52. Oh, this is heartrending. Thank you for sharing your story, Kate. Your description of grief is so familiar. I lost someone this spring – not a child, but someone who (still, today) feels very much like a father, and you’ve described so much of what the past six months have been like: getting blindsided by a sudden shift from “okay” to “emotional wreck,” the way the world feels disconnected (I’ve been using the word “hollow” – it’s surreal how the air feels thinner since he left), the way a beautiful sunrise (like the one on the morning he died) makes me wonder who else is out there, grieving. He also died on his birthday, and I have no idea how I’m going to handle that next spring. I hope Paul’s birthday was special, intimate, and I hope that you felt his presence with you.

  53. This is so heartbreaking. Thank you so much for sharing Kate. I hope you feel comforted and healing continues to come to your heart. <3

  54. I am so sorry for the loss of your baby boy and amazed at your strength to share your story with others. Lots of love to you and your family.

  55. JJ says...

    Thank you for sharing. Your experience is heartbreaking and your story is so beautifully told. My birthday is 11/11. I will honor and remember Paul every year. Please know you’ve touched so many people by sharing Paul.

  56. i got a couple emails from people saying that they couldn’t comment, so i’m posting a few of them here!

    I cried so many tears after reading this. It was so poignant and beautiful and honest and so, so painful. I had 5 miscarriages before giving birth to a son, but then I had a friend who experienced a stillbirth and I realized that I had no idea what grief truly was. The path to motherhood isn’t always a straight line and I appreciate women who can give voice to that. The world is full of grief and we can all use a roadmap. The path to healing isn’t always a straight line, either, but I wish you all the comfort and peace you can find in this world.

  57. I was beautiful to meet Paul through your words. Thank you.

  58. Thank you for sharing, such a beautiful post. My heart aches for the loss. I know it well as my brother and sister-in-law experienced a loss very similar. I want to share with you a place called Faith’s Lodge started by a family who went through the loss of their daughter, and it is a special, healing place. I encourage you to go there when the time is right!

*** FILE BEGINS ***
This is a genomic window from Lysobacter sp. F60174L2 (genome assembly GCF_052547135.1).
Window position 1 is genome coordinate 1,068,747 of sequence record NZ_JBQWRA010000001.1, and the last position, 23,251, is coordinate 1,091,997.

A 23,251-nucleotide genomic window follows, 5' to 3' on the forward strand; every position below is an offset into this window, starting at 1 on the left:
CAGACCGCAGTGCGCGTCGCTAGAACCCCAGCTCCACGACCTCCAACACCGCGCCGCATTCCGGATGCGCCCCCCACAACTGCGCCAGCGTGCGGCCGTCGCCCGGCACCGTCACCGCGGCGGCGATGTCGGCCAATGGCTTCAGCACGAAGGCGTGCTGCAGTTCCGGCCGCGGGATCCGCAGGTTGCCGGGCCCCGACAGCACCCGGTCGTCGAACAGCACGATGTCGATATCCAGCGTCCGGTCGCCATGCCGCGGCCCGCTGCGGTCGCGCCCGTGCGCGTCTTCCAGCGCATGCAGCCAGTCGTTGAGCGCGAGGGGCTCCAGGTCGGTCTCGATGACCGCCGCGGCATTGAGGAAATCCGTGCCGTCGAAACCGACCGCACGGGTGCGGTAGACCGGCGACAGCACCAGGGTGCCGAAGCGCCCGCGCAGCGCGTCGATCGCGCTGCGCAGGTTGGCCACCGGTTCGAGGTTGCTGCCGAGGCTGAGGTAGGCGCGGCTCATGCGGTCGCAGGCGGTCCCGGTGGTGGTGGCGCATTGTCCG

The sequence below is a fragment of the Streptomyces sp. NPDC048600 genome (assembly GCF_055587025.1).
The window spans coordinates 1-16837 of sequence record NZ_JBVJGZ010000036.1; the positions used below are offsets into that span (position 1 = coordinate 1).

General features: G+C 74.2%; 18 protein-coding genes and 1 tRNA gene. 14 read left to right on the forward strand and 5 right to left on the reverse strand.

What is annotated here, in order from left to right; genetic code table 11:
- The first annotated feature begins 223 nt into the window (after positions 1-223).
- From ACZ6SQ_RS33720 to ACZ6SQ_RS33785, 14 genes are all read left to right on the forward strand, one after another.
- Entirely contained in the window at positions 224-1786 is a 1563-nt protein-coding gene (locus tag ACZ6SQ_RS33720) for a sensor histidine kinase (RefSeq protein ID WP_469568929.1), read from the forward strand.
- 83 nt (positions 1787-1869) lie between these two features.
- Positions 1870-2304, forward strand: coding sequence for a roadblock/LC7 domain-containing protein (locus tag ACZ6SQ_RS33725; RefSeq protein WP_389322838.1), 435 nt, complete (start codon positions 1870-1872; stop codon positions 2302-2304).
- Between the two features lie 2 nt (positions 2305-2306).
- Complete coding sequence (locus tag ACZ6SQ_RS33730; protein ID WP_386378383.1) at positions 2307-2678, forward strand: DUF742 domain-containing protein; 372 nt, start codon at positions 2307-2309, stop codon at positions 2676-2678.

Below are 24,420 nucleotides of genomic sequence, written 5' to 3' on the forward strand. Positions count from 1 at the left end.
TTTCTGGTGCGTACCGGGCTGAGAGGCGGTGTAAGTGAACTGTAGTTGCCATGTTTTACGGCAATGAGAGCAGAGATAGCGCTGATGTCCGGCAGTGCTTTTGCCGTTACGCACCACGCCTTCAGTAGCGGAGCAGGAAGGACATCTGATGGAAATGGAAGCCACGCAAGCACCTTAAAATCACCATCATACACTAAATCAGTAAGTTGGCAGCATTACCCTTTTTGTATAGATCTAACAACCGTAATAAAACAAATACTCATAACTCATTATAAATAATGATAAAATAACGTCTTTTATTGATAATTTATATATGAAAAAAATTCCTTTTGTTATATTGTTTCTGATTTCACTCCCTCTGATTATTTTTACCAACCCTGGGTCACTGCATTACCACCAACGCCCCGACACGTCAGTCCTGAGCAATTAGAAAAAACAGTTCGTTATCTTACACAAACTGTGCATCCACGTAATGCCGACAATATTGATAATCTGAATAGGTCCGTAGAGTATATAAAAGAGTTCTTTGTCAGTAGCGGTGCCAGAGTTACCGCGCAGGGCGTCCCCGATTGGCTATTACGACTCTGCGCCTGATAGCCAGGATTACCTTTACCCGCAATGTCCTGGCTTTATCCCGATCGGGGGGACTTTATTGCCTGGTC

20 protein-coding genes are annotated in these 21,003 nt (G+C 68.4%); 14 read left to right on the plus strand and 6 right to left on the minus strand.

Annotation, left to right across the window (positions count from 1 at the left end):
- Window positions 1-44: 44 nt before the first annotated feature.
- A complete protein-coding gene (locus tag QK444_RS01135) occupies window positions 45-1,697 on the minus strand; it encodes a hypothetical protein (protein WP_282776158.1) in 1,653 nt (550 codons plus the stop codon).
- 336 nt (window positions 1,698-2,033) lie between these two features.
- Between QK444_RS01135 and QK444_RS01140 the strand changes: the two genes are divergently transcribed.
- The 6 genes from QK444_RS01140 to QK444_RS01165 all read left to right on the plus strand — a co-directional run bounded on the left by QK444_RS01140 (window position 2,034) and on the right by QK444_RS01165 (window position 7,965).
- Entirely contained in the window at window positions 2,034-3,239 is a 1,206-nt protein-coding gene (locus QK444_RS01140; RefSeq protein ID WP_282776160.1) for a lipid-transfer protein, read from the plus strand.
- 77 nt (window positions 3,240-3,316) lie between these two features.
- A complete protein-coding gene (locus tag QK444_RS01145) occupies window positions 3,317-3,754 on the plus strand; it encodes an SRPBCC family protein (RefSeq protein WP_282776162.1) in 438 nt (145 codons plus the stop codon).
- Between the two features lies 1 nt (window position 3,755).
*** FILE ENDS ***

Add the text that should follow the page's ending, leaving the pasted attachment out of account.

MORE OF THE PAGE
Blessings to you!

  59. This was heartbreaking to read. I’m at work trying my hardest not to break out into uncontrollable sobs. Thank you to Kate for sharing this story. My heart goes out to her.

  60. I wish I had focused much more during my english classes so that I would be able to share with you all my feelings and all my support. Paul is such a beautiful baby with his perfect eyelids, perfect lips, perfect nose. He is just perfect. I have had two boys and I am so amazed by my motherly aptitude to have felt their personality during the pregnancy. Each day reinforces my intuitions. So you are right: Paul is exactly the nice baby boy you” have felt”, you “feel now” and you so beautifully portray. I also think that your are a wonderful mother and I feel like I have so much to learn from your parenting: you are so kind and attentive, so sweet and so sincere. You are such a loving mother for both Paul and June and I am so admirative of your capacity to love so radically, to give you entirely despite the sadness. So from now on, November 11th will be Paul’s birthday for me too: a day of celebration for this perfect little guy and for your endless love. You can count on me! I send you all my love.

  61. Thank you for sharing. You and your family are in my thoughts. Paul was a beautiful baby.

  62. Thank you for sharing your story … In the sadness, there is beauty & inspiration. You’re a brave woman, and it sounds like you have an amazing partner to go through this life with. Paul is a beautiful, beautiful soul.

  63. Kate, this is incredibly moving and heartbreaking and so beautifully written. Thank you very much for sharing. Happy birthday to your sweet baby boy. Sending you, your husband and your children so much love. P.S. I lost my first child at 20 weeks; a little girl named Emma June. I don’t believe there is any pain greater than losing a child. P.P.S. I live in Portland, too :)

  64. Kate,
    You are beautiful mama of two blessed children. Thank you for your grace, compassion, strength and honesty in sharing your journey. I’m sending you all my love in celebration of Paul’s day. We’re thinking of you.

  65. Wishing you strength and support – everyone around the world wishes you strength and support, and to Paul too. You are taking care of each other xx

  66. This story is just so beautiful and heart wrenching. It made me weep. So incredibly sorry kate.